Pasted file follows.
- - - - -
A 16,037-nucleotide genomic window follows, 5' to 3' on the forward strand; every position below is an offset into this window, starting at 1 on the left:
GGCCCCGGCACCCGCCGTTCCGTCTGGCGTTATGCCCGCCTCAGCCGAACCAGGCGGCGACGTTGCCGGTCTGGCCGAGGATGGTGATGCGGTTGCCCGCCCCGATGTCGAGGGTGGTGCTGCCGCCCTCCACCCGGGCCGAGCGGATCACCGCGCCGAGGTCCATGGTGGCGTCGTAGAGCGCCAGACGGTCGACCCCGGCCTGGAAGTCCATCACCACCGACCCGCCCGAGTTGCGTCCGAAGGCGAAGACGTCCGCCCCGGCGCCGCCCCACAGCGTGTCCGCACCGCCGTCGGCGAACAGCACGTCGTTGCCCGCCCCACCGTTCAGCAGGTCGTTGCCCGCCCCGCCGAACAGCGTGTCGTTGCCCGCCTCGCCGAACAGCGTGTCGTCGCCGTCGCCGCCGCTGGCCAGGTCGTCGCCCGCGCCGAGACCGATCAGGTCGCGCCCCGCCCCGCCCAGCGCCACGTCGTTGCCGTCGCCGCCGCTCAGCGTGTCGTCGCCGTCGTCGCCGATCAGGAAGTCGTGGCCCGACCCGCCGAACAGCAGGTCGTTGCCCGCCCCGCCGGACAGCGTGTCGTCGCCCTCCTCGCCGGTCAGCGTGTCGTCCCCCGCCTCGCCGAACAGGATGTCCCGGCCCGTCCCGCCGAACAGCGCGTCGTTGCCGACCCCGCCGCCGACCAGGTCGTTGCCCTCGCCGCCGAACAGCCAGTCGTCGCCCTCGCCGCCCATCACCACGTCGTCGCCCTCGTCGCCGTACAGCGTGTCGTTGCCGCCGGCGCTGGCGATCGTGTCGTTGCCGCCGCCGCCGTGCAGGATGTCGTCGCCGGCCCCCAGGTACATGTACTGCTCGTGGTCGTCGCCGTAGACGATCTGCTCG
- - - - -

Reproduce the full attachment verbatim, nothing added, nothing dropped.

A 16,037-nucleotide genomic window follows, 5' to 3' on the forward strand; every position below is an offset into this window, starting at 1 on the left:
GGCCCCGGCACCCGCCGTTCCGTCTGGCGTTATGCCCGCCTCAGCCGAACCAGGCGGCGACGTTGCCGGTCTGGCCGAGGATGGTGATGCGGTTGCCCGCCCCGATGTCGAGGGTGGTGCTGCCGCCCTCCACCCGGGCCGAGCGGATCACCGCGCCGAGGTCCATGGTGGCGTCGTAGAGCGCCAGACGGTCGACCCCGGCCTGGAAGTCCATCACCACCGACCCGCCCGAGTTGCGTCCGAAGGCGAAGACGTCCGCCCCGGCGCCGCCCCACAGCGTGTCCGCACCGCCGTCGGCGAACAGCACGTCGTTGCCCGCCCCACCGTTCAGCAGGTCGTTGCCCGCCCCGCCGAACAGCGTGTCGTTGCCCGCCTCGCCGAACAGCGTGTCGTCGCCGTCGCCGCCGCTGGCCAGGTCGTCGCCCGCGCCGAGACCGATCAGGTCGCGCCCCGCCCCGCCCAGCGCCACGTCGTTGCCGTCGCCGCCGCTCAGCGTGTCGTCGCCGTCGTCGCCGATCAGGAAGTCGTGGCCCGACCCGCCGAACAGCAGGTCGTTGCCCGCCCCGCCGGACAGCGTGTCGTCGCCCTCCTCGCCGGTCAGCGTGTCGTCCCCCGCCTCGCCGAACAGGATGTCCCGGCCCGTCCCGCCGAACAGCGCGTCGTTGCCGACCCCGCCGCCGACCAGGTCGTTGCCCTCGCCGCCGAACAGCCAGTCGTCGCCCTCGCCGCCCATCACCACGTCGTCGCCCTCGTCGCCGTACAGCGTGTCGTTGCCGCCGGCGCTGGCGATCGTGTCGTTGCCGCCGCCGCCGTGCAGGATGTCGTCGCCGGCCCCCAGGTACATGTACTGCTCGTGGTCGTCGCCGTAGACGATCTGCTCG